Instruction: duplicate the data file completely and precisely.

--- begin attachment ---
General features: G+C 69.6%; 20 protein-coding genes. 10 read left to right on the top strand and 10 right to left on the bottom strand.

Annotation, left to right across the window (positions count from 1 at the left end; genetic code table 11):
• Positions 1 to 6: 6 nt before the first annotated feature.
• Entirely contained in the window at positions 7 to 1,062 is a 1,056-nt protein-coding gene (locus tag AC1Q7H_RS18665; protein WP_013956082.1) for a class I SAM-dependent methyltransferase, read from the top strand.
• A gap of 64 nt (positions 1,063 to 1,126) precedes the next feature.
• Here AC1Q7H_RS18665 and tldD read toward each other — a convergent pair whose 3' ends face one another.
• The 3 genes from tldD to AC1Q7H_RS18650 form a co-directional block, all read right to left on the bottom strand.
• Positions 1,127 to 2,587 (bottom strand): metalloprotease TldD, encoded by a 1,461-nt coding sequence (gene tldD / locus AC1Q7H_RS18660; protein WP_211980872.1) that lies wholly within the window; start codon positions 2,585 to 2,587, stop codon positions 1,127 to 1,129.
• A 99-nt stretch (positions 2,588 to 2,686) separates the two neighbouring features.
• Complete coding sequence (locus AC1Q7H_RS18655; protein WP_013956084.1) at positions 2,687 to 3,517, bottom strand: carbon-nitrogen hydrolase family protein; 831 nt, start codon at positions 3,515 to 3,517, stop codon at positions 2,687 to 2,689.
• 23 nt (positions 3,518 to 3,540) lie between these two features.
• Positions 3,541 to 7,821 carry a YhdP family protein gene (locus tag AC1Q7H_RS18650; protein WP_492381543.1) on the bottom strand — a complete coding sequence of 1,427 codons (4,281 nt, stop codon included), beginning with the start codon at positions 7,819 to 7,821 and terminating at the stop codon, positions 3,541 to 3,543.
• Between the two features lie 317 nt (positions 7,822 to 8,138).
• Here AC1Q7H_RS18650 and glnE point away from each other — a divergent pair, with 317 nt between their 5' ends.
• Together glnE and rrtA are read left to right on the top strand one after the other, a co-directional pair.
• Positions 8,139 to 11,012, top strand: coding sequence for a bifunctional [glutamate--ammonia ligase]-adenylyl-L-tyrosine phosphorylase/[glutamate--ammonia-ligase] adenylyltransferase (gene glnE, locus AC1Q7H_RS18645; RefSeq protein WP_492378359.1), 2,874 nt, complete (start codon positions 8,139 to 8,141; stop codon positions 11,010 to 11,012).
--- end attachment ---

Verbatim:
General features: G+C 69.6%; 20 protein-coding genes. 10 read left to right on the top strand and 10 right to left on the bottom strand.

Annotation, left to right across the window (positions count from 1 at the left end; genetic code table 11):
• Positions 1 to 6: 6 nt before the first annotated feature.
• Entirely contained in the window at positions 7 to 1,062 is a 1,056-nt protein-coding gene (locus tag AC1Q7H_RS18665; protein WP_013956082.1) for a class I SAM-dependent methyltransferase, read from the top strand.
• A gap of 64 nt (positions 1,063 to 1,126) precedes the next feature.
• Here AC1Q7H_RS18665 and tldD read toward each other — a convergent pair whose 3' ends face one another.
• The 3 genes from tldD to AC1Q7H_RS18650 form a co-directional block, all read right to left on the bottom strand.
• Positions 1,127 to 2,587 (bottom strand): metalloprotease TldD, encoded by a 1,461-nt coding sequence (gene tldD / locus AC1Q7H_RS18660; protein WP_211980872.1) that lies wholly within the window; start codon positions 2,585 to 2,587, stop codon positions 1,127 to 1,129.
• A 99-nt stretch (positions 2,588 to 2,686) separates the two neighbouring features.
• Complete coding sequence (locus AC1Q7H_RS18655; protein WP_013956084.1) at positions 2,687 to 3,517, bottom strand: carbon-nitrogen hydrolase family protein; 831 nt, start codon at positions 3,515 to 3,517, stop codon at positions 2,687 to 2,689.
• 23 nt (positions 3,518 to 3,540) lie between these two features.
• Positions 3,541 to 7,821 carry a YhdP family protein gene (locus tag AC1Q7H_RS18650; protein WP_492381543.1) on the bottom strand — a complete coding sequence of 1,427 codons (4,281 nt, stop codon included), beginning with the start codon at positions 7,819 to 7,821 and terminating at the stop codon, positions 3,541 to 3,543.
• Between the two features lie 317 nt (positions 7,822 to 8,138).
• Here AC1Q7H_RS18650 and glnE point away from each other — a divergent pair, with 317 nt between their 5' ends.
• Together glnE and rrtA are read left to right on the top strand one after the other, a co-directional pair.
• Positions 8,139 to 11,012, top strand: coding sequence for a bifunctional [glutamate--ammonia ligase]-adenylyl-L-tyrosine phosphorylase/[glutamate--ammonia-ligase] adenylyltransferase (gene glnE, locus AC1Q7H_RS18645; RefSeq protein WP_492378359.1), 2,874 nt, complete (start codon positions 8,139 to 8,141; stop codon positions 11,010 to 11,012).